Big Three Find Common Ground

With battles to come this fall, the first public meeting of Jim Harbaugh, Urban Meyer and Mark Dantonio had a cordial tone.

It wasn’t quite the meeting of Roosevelt, Churchill and Stalin at Yalta, but the Big Ten’s Big Three still drew a considerable crowd – and hopes of fireworks – for a joint press conference June 12.

With Michigan’s Jim Harbaugh, Michigan State’s Mark Dantonio and Ohio State’s Urban Meyer sharing a table at the Sound Mind Sound Body camp in Detroit, all eyes focused toward the left side of the room in hopes of getting a glimpse of how the three coaches would interact in their first public meeting. That it was held in a recruiting battleground all three hope to control, with 1,200 recruiting prospects working out a stone’s throw from where they sat, only added to the mood.

But when the questions started coming – 'Isn’t this weird for you?' – it was olive branches instead of arrows that filled the air.

“I think I speak on behalf of Jim and Mark – maybe I shouldn’t do this – but we don’t even look at it that way,” Meyer said. “We’re doing our jobs, and our jobs are educators and leaders. You have a chance to make an impact on a young guy’s life and you’re going to do that. I don’t look at it as odd at all. I know I get a lot of questions about it, but it’s not odd at all. I’ve been around a lot of great coaches my entire life, and this is no exception.”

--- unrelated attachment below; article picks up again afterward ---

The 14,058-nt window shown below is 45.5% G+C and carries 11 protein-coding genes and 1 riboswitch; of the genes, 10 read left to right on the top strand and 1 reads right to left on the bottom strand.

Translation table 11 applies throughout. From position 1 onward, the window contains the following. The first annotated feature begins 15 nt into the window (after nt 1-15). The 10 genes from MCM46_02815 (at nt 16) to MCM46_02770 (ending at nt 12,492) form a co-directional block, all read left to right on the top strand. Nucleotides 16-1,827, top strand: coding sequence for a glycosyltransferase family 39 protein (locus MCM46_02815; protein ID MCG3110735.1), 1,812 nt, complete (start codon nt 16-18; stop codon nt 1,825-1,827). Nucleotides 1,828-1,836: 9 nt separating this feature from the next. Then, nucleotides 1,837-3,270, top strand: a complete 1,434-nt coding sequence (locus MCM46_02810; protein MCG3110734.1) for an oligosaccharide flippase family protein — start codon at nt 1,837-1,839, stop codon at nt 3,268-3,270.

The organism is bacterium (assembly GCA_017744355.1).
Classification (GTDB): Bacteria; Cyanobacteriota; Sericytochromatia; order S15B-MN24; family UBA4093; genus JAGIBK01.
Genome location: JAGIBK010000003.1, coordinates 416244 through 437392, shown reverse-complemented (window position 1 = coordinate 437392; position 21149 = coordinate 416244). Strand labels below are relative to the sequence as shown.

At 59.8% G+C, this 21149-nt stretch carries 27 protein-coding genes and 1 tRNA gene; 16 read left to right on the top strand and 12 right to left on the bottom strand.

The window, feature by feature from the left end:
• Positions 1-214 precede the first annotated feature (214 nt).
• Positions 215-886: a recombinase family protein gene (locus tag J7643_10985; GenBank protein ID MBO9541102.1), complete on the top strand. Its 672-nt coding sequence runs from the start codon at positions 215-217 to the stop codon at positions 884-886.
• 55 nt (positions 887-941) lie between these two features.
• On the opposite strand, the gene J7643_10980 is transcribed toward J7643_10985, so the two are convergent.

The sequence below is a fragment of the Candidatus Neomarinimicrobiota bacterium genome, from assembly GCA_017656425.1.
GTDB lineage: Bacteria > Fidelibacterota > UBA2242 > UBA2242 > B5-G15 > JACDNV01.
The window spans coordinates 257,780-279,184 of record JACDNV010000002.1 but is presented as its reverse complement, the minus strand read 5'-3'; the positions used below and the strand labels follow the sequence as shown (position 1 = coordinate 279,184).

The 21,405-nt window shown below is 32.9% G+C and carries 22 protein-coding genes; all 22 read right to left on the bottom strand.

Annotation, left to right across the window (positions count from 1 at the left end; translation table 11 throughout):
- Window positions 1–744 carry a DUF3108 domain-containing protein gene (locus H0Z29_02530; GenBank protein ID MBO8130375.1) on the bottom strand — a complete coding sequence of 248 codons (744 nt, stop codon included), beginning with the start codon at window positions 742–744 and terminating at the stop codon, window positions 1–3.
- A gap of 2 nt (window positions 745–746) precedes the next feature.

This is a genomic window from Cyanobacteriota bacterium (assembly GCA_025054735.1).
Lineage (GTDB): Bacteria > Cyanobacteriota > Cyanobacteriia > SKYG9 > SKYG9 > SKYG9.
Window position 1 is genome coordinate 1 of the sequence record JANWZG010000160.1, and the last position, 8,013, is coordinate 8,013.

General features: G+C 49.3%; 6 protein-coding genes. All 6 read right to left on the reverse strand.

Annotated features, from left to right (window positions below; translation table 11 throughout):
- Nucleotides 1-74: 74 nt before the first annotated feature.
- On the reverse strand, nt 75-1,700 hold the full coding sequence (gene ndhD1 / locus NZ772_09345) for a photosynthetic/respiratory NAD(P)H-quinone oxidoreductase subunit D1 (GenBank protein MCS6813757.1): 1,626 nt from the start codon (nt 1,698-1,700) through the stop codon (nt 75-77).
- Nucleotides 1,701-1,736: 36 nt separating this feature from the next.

Although it was the first public meeting of the three since Harbaugh’s hiring, the Wolverines head coach noted that the trio had actually spent some time together already.

“We met at the Big Ten meetings, and I don’t know what the next time would be, but it’s a pleasure. A privilege. A blessing,” Harbaugh said to laughs.

Rivals on the field, the trio of coaches spent much of the press conference defending each other and the conference they share. When asked about how Harbaugh’s hiring had impacted the conference, Dantonio was effusive in his praise of Harbaugh and his peers.

“The Big Ten conference has the best coaches in America,” he said. “When the opportunity arises to hire someone else, they’re going to hire someone who’s a very, very good football coach. Football’s played at an extremely high level here, and it’s important in the Midwest to so many different people. People understand the value of work in this conference, and they begin a program or end a program with hard work.”

He then turned to Meyer, who added his own defense of the teams and the coaches he'll need to beat this fall.

“The Big Ten conference for some reason was kicked around for a while,” Meyer said. “Whatever was the perception three or four years ago is not the perception anymore. We all have a job to continue to ride that momentum, and hiring quality, quality coaches is a big part of that momentum. I’m proud to represent the Big Ten, and I’m proud to be a part of this incredible momentum in this part of the country.”

Their grouping in the same division, one that also includes Penn State, means that at least one of the coaches will finish no better than third in his own half of the conference. That reality combined with the need to fulfill high expectations will lend itself to brutal competition this season. On a warm June day in Detroit, though, the three rivals were all smiles.

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